GILETS JAUNES ON THE CHAMPS ELYSEES

tom briggs

Lievie and I, Spikey and Pepie arrived in Paris, the City Of Lights, at around eleven am on an overcast and cold Saturday. We came to take part in a demonstration called the Yellow Jackets or if you prefer the French Gilets Jaunes. We had heard that possibly up to three million (who would announce such an outrageous figure?) would be on the street loudly airing their grievances and invectives at President Macron. All for his failure to reduce outrageously high gas and diesel taxes and other confiscatory taxes that have been emptying the pockets of the French motorists and middle class for way too long. In actuality, roughly 5000 almost exclusively white Gilets Jaunes were in attendance though this number appeared to be just a smattering on the immense boulevard. What a first impression of the Champs Elysees! Empty of auto traffic, its prodigious width was apparent to the degree that two 747’s could easily have simultaneously landed from opposite directions. Or so it appeared. Also observed right away were groups of police who were dressed from helmet to boots in commanding black beetle-like or Star Wars-like anti-riot regalia, including anti-street thug shields . Formidable protectors and defenders of the peace, they were a welcome sight.

We had taken part in a similar yellow jacket protest the week before in Lille, a beautiful city that could easily fit in the hip pocket of Paris and occupy only one of its districts or arrondissements. There, on a cold windy day, our fellow marchers during a four-kilometer parade were a good-natured group who were sincere and well behaved in their righteous demands on President Macron to lower taxes. All was peaceful and without incident. The collective tirade was limited to “Demission Macron!” (“Step down, Macron!”)  All this didn’t come off to me as a protest that would change the minds of the culprits responsible for the taxation. Things in Paris started out in a similar way. A festive comradery prevailed as we started marching up the Champs Elysees. Many Gilets Jaunes were intrigued by Pepie and Spikey and were taking photos and engaging us in the spirited friendly talk. But we soon witnessed scores of helmeted riot police at various locations in standby mode. This was both reassuring and disturbing as it signalled that things could at any time get rough and ugly.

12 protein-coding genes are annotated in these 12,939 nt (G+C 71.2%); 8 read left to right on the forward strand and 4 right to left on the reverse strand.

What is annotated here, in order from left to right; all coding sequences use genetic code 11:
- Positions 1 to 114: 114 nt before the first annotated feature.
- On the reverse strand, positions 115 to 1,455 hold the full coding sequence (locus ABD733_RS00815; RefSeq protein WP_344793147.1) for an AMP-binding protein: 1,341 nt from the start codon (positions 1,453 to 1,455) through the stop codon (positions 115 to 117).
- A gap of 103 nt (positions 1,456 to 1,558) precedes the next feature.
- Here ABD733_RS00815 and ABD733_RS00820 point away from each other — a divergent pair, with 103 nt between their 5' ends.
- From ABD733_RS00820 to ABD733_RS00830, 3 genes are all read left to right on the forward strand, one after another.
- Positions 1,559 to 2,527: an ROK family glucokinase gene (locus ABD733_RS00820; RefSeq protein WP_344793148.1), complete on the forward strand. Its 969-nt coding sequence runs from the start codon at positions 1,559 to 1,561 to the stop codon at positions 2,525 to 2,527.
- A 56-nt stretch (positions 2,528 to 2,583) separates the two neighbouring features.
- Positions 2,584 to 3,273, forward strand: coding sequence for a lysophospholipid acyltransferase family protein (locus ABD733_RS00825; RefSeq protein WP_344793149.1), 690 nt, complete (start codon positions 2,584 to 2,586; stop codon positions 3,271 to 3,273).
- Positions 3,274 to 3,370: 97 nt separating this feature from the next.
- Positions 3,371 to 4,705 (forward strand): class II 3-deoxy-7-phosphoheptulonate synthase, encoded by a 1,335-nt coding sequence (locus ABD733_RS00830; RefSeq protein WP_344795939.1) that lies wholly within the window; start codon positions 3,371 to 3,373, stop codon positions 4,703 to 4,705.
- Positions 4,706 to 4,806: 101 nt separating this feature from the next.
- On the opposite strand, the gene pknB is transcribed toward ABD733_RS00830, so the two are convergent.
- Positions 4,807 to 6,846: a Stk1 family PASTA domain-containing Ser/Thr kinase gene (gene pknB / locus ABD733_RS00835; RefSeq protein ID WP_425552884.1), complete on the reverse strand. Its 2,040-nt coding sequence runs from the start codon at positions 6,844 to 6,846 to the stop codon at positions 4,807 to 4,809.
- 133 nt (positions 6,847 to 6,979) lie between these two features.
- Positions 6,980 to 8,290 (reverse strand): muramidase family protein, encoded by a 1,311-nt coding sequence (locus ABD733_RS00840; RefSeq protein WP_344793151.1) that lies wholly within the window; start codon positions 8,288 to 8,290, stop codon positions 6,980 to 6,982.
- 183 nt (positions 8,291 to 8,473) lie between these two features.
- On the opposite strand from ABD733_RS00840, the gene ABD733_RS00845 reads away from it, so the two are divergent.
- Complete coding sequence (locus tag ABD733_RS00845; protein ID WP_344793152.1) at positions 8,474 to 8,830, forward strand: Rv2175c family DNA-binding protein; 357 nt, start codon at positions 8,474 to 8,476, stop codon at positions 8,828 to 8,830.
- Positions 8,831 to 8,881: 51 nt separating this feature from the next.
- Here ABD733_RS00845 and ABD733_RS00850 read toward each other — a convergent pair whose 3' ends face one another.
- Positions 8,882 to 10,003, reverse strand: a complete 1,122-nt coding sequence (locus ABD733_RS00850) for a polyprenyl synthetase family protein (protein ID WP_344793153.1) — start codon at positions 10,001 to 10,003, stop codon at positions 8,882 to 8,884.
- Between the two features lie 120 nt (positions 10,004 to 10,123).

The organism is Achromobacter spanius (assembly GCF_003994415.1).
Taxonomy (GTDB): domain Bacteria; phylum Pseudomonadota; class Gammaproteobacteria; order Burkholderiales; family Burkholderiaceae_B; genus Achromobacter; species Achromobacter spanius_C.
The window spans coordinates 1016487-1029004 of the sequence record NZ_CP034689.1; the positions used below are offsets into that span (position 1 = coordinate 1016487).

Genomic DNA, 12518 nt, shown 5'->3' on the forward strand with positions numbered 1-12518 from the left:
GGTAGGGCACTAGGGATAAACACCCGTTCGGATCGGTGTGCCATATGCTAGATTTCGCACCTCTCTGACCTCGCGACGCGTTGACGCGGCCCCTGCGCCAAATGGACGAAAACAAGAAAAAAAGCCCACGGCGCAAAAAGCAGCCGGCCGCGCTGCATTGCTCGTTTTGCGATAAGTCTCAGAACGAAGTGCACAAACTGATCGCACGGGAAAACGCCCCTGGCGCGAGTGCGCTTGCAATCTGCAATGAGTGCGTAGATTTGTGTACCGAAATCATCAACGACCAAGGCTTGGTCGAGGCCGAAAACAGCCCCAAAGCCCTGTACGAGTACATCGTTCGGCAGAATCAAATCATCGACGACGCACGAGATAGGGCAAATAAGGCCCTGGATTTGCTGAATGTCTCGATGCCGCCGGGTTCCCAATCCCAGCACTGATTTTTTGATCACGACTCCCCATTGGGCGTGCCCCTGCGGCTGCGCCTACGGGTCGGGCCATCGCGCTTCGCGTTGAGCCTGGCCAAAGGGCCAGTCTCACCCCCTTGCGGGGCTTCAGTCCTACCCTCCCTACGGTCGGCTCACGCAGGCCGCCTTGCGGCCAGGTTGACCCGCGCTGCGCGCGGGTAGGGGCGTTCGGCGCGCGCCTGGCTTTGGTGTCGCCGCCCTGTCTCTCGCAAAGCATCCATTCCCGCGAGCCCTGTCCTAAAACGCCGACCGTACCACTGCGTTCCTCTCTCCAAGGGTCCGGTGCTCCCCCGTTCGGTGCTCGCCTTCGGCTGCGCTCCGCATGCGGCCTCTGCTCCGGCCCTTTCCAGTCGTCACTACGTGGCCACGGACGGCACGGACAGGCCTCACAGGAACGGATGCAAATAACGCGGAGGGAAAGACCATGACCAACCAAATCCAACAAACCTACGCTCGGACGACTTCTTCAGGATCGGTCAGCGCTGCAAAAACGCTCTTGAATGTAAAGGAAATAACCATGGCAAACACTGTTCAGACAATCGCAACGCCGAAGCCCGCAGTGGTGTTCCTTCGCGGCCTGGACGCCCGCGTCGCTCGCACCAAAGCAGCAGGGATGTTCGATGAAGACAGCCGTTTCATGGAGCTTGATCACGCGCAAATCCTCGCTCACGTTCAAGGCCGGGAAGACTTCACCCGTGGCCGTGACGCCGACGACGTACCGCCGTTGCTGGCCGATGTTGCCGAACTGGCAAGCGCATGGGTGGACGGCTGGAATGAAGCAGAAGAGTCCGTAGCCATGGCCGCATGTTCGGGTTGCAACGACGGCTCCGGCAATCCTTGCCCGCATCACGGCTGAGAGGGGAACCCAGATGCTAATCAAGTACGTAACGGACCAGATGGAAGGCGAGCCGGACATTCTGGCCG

I had considered this possibility days in advance, as I was aware of the character of many protest marches in the USA down through the past twenty years or so where (either professional revolutionaries or common hoodlums bent on mayhem and destruction or worse) groups of young masked thugs had infiltrated and co-opted the original peacefully-protesting group of marchers. This ignominious lot  would then commence to toss stones, beer cans and Molotov cocktails at police, while destroying public, and especially private property. They would often go even further by overturning police vehicles, committing arson and beating up innocent people and even assaulting police officers. Any infiltration today would not require masks, as those intent on mayhem could just don a yellow jacket. In fact, there stood a resourceful hawker on the Champs Elysees selling those items.

In less than twenty minutes, as we continued marching west on the Champs Elysees and away from the venerable landmark Arc de Triomphe, we observed smoke filling the sky in the distance some three hundred meters away. Suddenly a throng of yellow jackets started reversing course in a fast-stepping mode. They were running seconds later from the onrushing tear gas that was filling the air. Many in the by now chaotic crowd were yellow-jacketed youths that appeared somewhat menacing. I realize that this is all subjective, but I sensed the way they moved, that they were in small groups with other youths and not with what might appear to be family or spouses and that they had a certain swagger and gait that suggested an arrogance and bellicose intent. With all this commotion and mayhem surrounding us, we alighted towards the friendly-looking, blue decorated café/restaurant called le Deauville.